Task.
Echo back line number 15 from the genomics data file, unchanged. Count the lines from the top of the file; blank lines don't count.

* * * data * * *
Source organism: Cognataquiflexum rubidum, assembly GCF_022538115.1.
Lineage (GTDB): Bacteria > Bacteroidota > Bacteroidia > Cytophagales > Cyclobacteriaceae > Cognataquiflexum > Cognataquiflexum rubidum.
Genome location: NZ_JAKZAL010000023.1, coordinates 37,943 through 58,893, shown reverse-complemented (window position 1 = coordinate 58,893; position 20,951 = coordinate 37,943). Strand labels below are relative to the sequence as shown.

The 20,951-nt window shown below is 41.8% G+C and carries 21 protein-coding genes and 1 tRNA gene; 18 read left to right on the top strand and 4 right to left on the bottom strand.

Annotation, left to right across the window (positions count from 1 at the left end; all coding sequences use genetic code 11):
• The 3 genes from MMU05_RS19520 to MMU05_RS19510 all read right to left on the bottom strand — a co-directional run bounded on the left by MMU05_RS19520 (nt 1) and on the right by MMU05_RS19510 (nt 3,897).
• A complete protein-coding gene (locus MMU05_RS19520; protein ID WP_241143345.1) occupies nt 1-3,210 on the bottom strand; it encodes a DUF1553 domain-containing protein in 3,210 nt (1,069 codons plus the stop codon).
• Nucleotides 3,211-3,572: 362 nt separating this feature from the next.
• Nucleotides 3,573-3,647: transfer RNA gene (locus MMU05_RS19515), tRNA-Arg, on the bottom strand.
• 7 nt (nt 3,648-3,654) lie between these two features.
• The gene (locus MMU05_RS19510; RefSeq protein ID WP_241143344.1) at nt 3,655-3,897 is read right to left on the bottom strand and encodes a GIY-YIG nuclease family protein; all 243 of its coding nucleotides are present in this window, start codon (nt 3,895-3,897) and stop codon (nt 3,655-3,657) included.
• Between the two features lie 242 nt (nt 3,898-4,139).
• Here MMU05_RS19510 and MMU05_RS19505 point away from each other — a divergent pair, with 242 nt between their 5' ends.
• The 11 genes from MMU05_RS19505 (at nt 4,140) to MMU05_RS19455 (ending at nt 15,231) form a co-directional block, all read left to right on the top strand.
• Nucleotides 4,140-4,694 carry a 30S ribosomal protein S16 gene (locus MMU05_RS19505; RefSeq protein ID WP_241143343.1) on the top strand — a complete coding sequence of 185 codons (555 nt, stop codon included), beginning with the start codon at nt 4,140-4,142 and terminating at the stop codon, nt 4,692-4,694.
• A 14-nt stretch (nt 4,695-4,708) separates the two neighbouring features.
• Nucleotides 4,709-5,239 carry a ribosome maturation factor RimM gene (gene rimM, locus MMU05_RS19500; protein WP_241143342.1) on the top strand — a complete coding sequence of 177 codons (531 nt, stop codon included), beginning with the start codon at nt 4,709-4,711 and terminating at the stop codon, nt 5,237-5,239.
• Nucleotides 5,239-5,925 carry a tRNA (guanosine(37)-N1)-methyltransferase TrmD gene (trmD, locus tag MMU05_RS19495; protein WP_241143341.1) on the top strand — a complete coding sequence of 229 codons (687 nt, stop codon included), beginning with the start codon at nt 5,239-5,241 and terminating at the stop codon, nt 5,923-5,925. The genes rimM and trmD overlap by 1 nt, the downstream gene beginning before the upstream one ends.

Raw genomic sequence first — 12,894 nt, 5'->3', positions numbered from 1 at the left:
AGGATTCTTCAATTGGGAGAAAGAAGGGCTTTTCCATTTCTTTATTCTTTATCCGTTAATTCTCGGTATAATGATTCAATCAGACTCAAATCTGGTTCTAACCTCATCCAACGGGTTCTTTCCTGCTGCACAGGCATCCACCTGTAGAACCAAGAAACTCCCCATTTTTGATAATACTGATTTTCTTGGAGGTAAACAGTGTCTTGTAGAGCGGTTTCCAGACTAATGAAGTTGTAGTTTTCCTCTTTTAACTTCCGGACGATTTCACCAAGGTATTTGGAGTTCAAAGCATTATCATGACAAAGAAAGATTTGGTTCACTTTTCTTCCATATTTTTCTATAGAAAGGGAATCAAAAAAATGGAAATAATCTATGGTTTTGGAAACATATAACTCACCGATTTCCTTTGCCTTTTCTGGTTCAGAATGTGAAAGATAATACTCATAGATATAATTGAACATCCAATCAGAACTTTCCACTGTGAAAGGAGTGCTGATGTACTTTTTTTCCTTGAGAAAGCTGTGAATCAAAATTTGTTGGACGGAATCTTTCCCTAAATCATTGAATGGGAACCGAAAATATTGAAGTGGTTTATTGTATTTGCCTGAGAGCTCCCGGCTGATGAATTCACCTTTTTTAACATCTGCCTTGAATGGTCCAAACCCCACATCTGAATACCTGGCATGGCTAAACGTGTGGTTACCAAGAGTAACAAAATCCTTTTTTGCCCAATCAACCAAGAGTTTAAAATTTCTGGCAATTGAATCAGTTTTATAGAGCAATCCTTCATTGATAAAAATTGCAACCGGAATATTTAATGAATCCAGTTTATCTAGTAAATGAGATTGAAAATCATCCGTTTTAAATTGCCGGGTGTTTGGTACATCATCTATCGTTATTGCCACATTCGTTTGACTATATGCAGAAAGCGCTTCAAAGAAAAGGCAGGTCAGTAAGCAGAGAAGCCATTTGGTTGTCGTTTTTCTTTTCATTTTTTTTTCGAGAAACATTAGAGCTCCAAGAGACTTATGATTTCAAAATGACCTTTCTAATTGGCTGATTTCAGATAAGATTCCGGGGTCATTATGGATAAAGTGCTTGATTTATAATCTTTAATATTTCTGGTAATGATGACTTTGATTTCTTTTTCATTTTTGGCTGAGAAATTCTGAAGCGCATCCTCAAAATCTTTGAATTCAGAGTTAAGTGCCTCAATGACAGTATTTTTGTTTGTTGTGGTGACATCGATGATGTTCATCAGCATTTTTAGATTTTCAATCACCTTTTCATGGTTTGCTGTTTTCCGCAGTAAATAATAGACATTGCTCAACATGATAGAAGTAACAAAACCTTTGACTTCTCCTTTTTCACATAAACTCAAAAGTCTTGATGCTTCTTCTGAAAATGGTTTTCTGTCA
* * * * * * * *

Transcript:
• Nucleotides 4,140-4,694 carry a 30S ribosomal protein S16 gene (locus MMU05_RS19505; RefSeq protein ID WP_241143343.1) on the top strand — a complete coding sequence of 185 codons (555 nt, stop codon included), beginning with the start codon at nt 4,140-4,142 and terminating at the stop codon, nt 4,692-4,694.